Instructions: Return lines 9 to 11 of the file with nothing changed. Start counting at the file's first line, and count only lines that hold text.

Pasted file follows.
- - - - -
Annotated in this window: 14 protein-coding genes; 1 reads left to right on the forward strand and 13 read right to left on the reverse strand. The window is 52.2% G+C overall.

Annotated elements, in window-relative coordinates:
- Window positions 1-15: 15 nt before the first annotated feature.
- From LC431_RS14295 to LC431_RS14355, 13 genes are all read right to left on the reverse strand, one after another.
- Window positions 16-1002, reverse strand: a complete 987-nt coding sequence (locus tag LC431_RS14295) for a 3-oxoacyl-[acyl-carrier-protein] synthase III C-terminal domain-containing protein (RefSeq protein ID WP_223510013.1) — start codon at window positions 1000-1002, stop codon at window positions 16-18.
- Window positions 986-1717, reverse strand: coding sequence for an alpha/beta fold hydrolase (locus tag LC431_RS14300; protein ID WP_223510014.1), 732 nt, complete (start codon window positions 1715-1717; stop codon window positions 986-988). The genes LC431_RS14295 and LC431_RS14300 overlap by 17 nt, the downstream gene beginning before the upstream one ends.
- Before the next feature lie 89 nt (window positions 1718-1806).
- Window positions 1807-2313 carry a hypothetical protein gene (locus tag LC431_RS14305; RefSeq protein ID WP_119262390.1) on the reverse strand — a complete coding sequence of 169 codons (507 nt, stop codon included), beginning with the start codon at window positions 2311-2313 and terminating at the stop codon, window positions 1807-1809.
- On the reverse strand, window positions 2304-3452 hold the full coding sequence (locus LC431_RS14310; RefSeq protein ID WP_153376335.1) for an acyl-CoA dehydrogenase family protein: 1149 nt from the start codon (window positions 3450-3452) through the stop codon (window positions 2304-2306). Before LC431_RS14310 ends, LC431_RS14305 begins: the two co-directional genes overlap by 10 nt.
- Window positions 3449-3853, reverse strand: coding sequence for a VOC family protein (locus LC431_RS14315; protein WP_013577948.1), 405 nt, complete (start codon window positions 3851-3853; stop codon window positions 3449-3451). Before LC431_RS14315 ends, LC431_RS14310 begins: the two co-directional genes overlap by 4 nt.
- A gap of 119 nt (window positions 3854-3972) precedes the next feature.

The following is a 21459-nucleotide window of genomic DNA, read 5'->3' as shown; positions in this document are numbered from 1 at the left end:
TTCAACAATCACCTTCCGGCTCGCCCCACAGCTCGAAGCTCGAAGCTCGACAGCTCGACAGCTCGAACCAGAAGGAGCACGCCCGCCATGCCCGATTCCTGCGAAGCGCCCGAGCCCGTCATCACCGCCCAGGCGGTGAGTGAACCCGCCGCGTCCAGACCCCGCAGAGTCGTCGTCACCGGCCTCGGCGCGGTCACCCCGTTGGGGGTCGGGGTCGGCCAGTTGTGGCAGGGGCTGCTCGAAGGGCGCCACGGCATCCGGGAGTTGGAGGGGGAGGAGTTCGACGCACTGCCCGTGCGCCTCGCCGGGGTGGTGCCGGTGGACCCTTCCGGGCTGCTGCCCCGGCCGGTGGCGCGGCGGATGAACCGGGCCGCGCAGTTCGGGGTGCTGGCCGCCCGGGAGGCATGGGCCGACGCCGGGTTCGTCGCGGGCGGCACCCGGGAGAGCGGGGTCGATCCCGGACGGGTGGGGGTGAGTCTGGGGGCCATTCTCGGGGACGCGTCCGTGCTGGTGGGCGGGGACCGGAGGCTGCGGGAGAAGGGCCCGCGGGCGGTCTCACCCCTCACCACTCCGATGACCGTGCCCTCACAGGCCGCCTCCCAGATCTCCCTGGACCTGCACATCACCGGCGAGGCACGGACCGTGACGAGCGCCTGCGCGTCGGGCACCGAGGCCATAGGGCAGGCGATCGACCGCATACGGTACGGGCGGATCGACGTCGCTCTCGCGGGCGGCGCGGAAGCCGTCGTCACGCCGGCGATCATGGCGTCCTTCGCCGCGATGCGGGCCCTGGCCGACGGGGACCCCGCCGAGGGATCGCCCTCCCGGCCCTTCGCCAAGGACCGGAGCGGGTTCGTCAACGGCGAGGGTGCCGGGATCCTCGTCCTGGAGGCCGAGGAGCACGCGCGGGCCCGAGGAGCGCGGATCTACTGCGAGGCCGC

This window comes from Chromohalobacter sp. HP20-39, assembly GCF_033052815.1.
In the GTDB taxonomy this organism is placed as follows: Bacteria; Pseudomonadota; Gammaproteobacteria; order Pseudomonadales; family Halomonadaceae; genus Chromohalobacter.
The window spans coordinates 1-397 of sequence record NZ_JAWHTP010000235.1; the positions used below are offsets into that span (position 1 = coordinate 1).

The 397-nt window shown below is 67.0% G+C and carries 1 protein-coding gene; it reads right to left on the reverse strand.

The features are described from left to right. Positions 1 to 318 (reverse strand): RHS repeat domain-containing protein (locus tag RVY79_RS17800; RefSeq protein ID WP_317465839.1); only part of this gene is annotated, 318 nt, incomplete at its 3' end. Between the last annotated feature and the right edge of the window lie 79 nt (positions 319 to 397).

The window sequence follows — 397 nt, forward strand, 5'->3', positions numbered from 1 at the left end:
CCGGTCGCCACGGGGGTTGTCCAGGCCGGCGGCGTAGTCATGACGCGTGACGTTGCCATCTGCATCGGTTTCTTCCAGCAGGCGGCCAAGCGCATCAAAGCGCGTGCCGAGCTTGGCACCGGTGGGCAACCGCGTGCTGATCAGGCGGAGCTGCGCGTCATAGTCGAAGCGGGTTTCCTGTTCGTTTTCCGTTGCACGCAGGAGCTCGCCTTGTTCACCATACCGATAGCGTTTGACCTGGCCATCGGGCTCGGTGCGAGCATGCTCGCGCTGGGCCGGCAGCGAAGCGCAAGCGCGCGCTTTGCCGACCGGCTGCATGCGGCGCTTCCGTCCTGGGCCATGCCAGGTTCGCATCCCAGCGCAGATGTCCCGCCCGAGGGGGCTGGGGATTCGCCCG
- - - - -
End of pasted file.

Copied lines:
- On the reverse strand, window positions 2304-3452 hold the full coding sequence (locus LC431_RS14310; RefSeq protein ID WP_153376335.1) for an acyl-CoA dehydrogenase family protein: 1149 nt from the start codon (window positions 3450-3452) through the stop codon (window positions 2304-2306). Before LC431_RS14310 ends, LC431_RS14305 begins: the two co-directional genes overlap by 10 nt.
- Window positions 3449-3853, reverse strand: coding sequence for a VOC family protein (locus LC431_RS14315; protein WP_013577948.1), 405 nt, complete (start codon window positions 3851-3853; stop codon window positions 3449-3451). Before LC431_RS14315 ends, LC431_RS14310 begins: the two co-directional genes overlap by 4 nt.
- A gap of 119 nt (window positions 3854-3972) precedes the next feature.